Sermon Prepared by James McCullen
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How to Handle the Gospel
1 Thes. 2:1-9

1 For you yourselves know, brethren, that our coming to you was not in vain, 2 but after we had already suffered and been mistreated in Philippi, as you know, we had the boldness in our God to speak to you the gospel of God amid much opposition. 3 For our exhortation does not come from error or impurity or by way of deceit; 4 but just as we have been approved by God to be entrusted with the gospel, so we speak, not as pleasing men but God, who examines our hearts. 5 For we never came with flattering speech, as you know, nor with a pretext for greed-- God is witness-- 6 nor did we seek glory from men, either from you or from others, even though as apostles of Christ we might have asserted our authority. 7 But we proved to be gentle among you, as a nursing mother tenderly cares for her own children. 8 Having thus a fond affection for you, we were well-pleased to impart to you not only the gospel of God but also our own lives, because you had become very dear to us. 9 For you recall, brethren, our labor and hardship, how working night and day so as not to be a burden to any of you, we proclaimed to you the gospel of God. (NAS)

Introduction
Today we can see many different ways of handling the gospel. There are several ministers on television and we can occasionally see someone going house to house or witnessing at a shopping center. In the text Paul tells us some of the ways he handled the gospel.

    1. Handle the Gospel with . . Audacity.
           2. Handle the Gospel with . . Approval.
                    3. Handle the Gospel with . . Affection.
 
 

1. Handle the Gospel with . . Audacity. v 1-3


Introduction Notice this definition of the word audacious: audacious (ô-d³"shs) adj.

1. Fearlessly, often recklessly daring; bold. 2. Unrestrained by convention or propriety; insolent. 3. Spirited and original. --auda"ciously adv. --auda"ciousness n.

A.    Audacity with . . Purpose. v 1
        "For you yourselves know, brethren, that our coming to you was not in vain,"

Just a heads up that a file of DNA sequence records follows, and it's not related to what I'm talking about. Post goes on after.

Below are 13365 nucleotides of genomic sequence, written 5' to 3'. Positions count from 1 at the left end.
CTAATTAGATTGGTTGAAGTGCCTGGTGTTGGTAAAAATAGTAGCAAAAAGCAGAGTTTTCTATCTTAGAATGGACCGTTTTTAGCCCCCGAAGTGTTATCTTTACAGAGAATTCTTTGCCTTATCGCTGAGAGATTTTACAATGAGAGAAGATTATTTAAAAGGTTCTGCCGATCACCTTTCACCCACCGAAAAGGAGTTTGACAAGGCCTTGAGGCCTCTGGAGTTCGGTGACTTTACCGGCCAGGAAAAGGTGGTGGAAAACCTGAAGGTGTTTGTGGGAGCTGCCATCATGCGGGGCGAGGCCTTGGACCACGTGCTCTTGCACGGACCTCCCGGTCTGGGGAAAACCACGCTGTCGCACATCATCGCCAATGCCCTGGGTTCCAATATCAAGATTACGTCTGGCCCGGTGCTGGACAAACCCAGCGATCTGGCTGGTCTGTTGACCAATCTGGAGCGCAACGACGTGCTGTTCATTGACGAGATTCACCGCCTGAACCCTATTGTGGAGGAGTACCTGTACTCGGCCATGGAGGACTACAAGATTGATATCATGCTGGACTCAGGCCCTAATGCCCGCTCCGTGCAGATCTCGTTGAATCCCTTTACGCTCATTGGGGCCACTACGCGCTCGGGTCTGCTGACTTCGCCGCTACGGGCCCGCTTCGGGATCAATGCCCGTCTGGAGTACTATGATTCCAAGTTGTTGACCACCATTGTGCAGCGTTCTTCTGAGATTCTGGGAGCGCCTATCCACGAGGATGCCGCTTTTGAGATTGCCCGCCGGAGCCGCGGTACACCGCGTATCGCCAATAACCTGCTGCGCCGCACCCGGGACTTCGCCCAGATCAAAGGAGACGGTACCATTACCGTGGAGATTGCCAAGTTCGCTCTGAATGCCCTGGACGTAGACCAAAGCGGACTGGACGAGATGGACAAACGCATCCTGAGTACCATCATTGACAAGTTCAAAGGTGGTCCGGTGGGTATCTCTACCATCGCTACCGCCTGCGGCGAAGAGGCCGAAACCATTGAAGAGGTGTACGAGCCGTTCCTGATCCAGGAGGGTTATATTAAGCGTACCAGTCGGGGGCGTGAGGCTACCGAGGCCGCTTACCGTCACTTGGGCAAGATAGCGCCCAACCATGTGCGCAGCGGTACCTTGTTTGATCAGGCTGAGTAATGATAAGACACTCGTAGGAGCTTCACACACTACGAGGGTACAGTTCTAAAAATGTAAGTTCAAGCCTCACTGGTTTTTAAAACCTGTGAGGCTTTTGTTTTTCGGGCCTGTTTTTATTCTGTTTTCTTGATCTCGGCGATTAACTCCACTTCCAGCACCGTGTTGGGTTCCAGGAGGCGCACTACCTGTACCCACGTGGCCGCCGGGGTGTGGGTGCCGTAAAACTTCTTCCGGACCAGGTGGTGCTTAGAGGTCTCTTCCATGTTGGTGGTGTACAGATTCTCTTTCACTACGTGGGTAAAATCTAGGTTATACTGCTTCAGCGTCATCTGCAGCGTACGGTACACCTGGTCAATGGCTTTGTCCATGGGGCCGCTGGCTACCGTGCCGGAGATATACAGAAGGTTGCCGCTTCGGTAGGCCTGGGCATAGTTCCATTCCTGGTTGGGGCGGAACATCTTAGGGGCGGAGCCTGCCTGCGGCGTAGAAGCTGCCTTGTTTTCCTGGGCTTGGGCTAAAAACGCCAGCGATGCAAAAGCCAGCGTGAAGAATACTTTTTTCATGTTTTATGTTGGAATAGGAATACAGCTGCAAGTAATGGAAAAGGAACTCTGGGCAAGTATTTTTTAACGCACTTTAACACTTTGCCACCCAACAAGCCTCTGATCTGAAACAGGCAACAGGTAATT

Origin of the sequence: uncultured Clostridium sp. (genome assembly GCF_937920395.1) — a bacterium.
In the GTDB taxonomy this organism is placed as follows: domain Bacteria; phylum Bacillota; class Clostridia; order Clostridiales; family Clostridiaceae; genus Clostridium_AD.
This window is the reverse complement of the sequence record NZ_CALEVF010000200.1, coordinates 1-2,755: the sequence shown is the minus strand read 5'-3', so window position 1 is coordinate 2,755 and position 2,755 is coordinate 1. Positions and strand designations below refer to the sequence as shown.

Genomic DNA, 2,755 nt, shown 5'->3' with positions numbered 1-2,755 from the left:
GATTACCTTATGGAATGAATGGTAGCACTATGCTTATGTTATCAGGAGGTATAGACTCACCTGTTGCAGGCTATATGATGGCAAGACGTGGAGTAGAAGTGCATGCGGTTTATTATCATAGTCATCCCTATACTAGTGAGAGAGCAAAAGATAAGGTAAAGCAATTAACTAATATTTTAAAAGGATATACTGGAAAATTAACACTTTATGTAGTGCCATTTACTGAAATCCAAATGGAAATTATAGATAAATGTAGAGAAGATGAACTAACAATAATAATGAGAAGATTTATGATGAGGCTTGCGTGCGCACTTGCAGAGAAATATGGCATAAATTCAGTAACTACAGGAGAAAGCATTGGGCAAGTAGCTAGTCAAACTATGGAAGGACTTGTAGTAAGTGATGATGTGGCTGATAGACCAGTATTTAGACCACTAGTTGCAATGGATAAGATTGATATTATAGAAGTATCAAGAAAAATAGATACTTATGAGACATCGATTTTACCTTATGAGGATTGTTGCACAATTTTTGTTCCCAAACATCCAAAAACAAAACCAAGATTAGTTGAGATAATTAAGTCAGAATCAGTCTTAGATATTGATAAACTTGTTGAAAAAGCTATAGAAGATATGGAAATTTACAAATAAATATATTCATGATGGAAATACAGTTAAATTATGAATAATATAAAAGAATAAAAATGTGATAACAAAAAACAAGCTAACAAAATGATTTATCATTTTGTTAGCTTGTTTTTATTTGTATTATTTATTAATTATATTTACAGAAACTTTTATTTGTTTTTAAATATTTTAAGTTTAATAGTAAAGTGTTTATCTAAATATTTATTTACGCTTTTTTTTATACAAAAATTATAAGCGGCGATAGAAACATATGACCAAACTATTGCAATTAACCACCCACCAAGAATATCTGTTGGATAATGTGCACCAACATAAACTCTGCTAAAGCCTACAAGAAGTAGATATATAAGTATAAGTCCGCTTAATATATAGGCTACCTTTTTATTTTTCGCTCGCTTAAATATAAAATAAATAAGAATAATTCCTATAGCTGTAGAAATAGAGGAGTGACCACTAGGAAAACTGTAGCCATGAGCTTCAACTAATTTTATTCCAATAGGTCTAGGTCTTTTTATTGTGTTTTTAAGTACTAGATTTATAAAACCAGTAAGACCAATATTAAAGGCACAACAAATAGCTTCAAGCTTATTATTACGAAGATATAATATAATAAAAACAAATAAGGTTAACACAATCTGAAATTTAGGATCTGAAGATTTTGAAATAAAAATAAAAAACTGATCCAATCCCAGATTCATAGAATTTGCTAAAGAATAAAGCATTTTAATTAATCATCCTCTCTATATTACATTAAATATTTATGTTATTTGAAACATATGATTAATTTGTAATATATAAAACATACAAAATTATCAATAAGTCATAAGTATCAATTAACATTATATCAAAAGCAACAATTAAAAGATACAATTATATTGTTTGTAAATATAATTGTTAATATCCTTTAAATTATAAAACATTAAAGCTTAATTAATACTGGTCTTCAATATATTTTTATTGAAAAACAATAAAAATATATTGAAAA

Ryrie
Vs. 2:1 This verse builds on 1:5. not in vain = not without results. Paul returns to this subject in verse 13, after reviewing his ministry (vv. 1-12).
 

B.    Audacity Even when given . . Persecution. v 2
        "but after we had already suffered and been mistreated in Philippi, as you know, we had the
        boldness in our God to speak to you the gospel of God amid much opposition.

Ryrie
v 2 Vs. 2:2 in Philippi. The account of Paul's beating and imprisonment there is found in Acts 16:12-40.
 

C.    Audacity with . . Purity. v 3
           "For our exhortation does not come from error or impurity or by way of deceit; "

Ryrie
V 3 Vs. 2:3 Paul attacks what must have been charges brought against him: of error (i.e., that the gospel he preached was based on error); of impurity (that Christianity encouraged sexual immorality); and of deceit (that his methods were underhanded).

Illustration
Peter Marshall in his characteristically trenchant manner describes 20th century Christians in these words: "They are like deep-sea divers encased in suits designed for many fathoms deep, marching bravely forth to pull plugs out of bathtubs."

Illustration
"My friends think this is so out of character for me. I'm actually very quiet and shy. I had never been an activist. But the Lord has helped me develop boldness." Richard B. Neill, the Fort Worth, Texas dentist who has been drilling into Donahue's wallet by convincing 132 sponsors (including K-Mart, Dr. Pepper, Dole, General Mills, Revlon and Woolworth) to stop advertising on the syndicated talk show. "What parent, Christian or non-Christian, would bring a homosexual marriage ceremony or 70-year-old strippers or lesbian go-go dancers into their home and let the children watch?" asks Neill. "That's exactly what parents are doing when they let their kids watch Donahue." It is estimated that almost 500,000 North American children watch the show daily.
 

Application Acts 4:17-20

18 And when they had summoned them, they commanded them not to speak or teach at all in the name of Jesus. 19 But Peter and John answered and said to them, "Whether it is right in the sight of God to give heed to you rather than to God, you be the judge; 20 for we cannot stop speaking what we have seen and heard. " NAS
 
 

2.    Handle the Gospel with . . Approval. v 4-7


A.    Approval from . . God. v 4-5
        "but just as we have been approved by God to be entrusted with the gospel, so we speak, not as
        pleasing men but God, who examines our hearts. 5 For we never came with flattering speech,
        as you know, nor with a pretext for greed-- God is witness--